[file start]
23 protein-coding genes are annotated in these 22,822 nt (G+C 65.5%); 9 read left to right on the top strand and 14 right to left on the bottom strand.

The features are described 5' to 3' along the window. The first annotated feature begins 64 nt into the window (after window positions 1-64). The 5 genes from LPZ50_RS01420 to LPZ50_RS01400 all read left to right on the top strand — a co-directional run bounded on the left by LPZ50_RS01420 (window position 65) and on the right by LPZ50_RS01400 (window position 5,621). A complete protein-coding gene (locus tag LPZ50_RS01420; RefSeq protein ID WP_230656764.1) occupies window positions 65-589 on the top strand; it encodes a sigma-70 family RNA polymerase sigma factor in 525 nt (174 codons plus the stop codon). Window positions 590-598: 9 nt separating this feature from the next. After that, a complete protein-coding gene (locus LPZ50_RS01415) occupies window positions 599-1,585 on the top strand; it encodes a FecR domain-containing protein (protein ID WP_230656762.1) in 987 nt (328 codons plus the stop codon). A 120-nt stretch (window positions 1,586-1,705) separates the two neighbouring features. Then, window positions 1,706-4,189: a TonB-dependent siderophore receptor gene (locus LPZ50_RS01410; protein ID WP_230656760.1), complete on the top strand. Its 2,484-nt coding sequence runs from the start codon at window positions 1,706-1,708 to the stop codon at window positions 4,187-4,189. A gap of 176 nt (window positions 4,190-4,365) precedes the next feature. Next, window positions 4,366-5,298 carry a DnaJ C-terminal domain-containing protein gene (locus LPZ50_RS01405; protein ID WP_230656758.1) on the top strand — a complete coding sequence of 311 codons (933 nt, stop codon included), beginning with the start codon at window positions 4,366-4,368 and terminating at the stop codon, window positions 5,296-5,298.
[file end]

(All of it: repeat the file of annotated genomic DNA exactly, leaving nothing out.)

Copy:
23 protein-coding genes are annotated in these 22,822 nt (G+C 65.5%); 9 read left to right on the top strand and 14 right to left on the bottom strand.

The features are described 5' to 3' along the window. The first annotated feature begins 64 nt into the window (after window positions 1-64). The 5 genes from LPZ50_RS01420 to LPZ50_RS01400 all read left to right on the top strand — a co-directional run bounded on the left by LPZ50_RS01420 (window position 65) and on the right by LPZ50_RS01400 (window position 5,621). A complete protein-coding gene (locus tag LPZ50_RS01420; RefSeq protein ID WP_230656764.1) occupies window positions 65-589 on the top strand; it encodes a sigma-70 family RNA polymerase sigma factor in 525 nt (174 codons plus the stop codon). Window positions 590-598: 9 nt separating this feature from the next. After that, a complete protein-coding gene (locus LPZ50_RS01415) occupies window positions 599-1,585 on the top strand; it encodes a FecR domain-containing protein (protein ID WP_230656762.1) in 987 nt (328 codons plus the stop codon). A 120-nt stretch (window positions 1,586-1,705) separates the two neighbouring features. Then, window positions 1,706-4,189: a TonB-dependent siderophore receptor gene (locus LPZ50_RS01410; protein ID WP_230656760.1), complete on the top strand. Its 2,484-nt coding sequence runs from the start codon at window positions 1,706-1,708 to the stop codon at window positions 4,187-4,189. A gap of 176 nt (window positions 4,190-4,365) precedes the next feature. Next, window positions 4,366-5,298 carry a DnaJ C-terminal domain-containing protein gene (locus LPZ50_RS01405; protein ID WP_230656758.1) on the top strand — a complete coding sequence of 311 codons (933 nt, stop codon included), beginning with the start codon at window positions 4,366-4,368 and terminating at the stop codon, window positions 5,296-5,298.